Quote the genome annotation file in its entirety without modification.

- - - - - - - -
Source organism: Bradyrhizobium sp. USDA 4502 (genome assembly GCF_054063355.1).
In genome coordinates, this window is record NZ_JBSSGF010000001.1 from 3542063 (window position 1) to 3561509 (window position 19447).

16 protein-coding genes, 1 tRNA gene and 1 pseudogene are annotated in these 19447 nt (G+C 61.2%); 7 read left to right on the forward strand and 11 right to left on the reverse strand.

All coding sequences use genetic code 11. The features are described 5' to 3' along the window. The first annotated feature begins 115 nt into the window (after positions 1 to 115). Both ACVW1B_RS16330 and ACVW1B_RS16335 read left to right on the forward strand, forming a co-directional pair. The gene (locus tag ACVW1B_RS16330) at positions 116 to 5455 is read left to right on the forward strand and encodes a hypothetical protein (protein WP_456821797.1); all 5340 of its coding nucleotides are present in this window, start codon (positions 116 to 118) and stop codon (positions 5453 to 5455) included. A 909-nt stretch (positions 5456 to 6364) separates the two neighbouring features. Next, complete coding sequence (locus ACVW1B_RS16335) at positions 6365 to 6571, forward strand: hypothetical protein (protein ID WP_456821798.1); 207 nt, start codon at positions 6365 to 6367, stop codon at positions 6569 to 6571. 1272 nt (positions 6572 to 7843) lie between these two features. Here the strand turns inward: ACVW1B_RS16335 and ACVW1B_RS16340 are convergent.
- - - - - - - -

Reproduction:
Source organism: Bradyrhizobium sp. USDA 4502 (genome assembly GCF_054063355.1).
In genome coordinates, this window is record NZ_JBSSGF010000001.1 from 3542063 (window position 1) to 3561509 (window position 19447).

16 protein-coding genes, 1 tRNA gene and 1 pseudogene are annotated in these 19447 nt (G+C 61.2%); 7 read left to right on the forward strand and 11 right to left on the reverse strand.

All coding sequences use genetic code 11. The features are described 5' to 3' along the window. The first annotated feature begins 115 nt into the window (after positions 1 to 115). Both ACVW1B_RS16330 and ACVW1B_RS16335 read left to right on the forward strand, forming a co-directional pair. The gene (locus tag ACVW1B_RS16330) at positions 116 to 5455 is read left to right on the forward strand and encodes a hypothetical protein (protein WP_456821797.1); all 5340 of its coding nucleotides are present in this window, start codon (positions 116 to 118) and stop codon (positions 5453 to 5455) included. A 909-nt stretch (positions 5456 to 6364) separates the two neighbouring features. Next, complete coding sequence (locus ACVW1B_RS16335) at positions 6365 to 6571, forward strand: hypothetical protein (protein ID WP_456821798.1); 207 nt, start codon at positions 6365 to 6367, stop codon at positions 6569 to 6571. 1272 nt (positions 6572 to 7843) lie between these two features. Here the strand turns inward: ACVW1B_RS16335 and ACVW1B_RS16340 are convergent.